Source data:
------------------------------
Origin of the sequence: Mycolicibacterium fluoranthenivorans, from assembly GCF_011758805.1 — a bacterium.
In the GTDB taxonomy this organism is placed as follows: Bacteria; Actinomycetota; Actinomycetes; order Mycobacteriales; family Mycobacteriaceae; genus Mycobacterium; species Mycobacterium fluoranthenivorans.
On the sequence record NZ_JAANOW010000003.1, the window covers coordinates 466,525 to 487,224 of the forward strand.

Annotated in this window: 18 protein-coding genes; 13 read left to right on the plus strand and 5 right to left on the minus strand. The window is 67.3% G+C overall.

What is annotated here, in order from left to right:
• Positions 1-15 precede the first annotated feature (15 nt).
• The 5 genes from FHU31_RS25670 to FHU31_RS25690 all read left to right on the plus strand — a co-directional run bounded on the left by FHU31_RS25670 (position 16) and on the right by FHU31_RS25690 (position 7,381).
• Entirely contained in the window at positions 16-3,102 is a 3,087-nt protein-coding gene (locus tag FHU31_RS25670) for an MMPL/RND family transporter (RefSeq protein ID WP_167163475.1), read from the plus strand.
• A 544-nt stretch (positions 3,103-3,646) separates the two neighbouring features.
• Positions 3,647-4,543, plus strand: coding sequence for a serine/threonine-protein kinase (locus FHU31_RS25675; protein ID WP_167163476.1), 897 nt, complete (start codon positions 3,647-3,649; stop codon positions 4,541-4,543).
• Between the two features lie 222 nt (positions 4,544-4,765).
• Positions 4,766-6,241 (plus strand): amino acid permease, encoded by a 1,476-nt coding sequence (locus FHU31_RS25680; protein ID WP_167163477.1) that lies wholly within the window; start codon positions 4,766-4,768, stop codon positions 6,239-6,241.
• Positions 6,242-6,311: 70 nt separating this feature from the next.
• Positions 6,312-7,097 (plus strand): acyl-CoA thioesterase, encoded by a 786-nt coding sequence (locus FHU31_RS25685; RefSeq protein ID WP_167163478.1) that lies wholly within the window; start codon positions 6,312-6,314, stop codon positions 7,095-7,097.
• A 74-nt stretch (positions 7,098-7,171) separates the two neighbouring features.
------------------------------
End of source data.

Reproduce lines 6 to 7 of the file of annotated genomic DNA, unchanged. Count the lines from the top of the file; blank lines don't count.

• Positions 1-15 precede the first annotated feature (15 nt).
• The 5 genes from FHU31_RS25670 to FHU31_RS25690 all read left to right on the plus strand — a co-directional run bounded on the left by FHU31_RS25670 (position 16) and on the right by FHU31_RS25690 (position 7,381).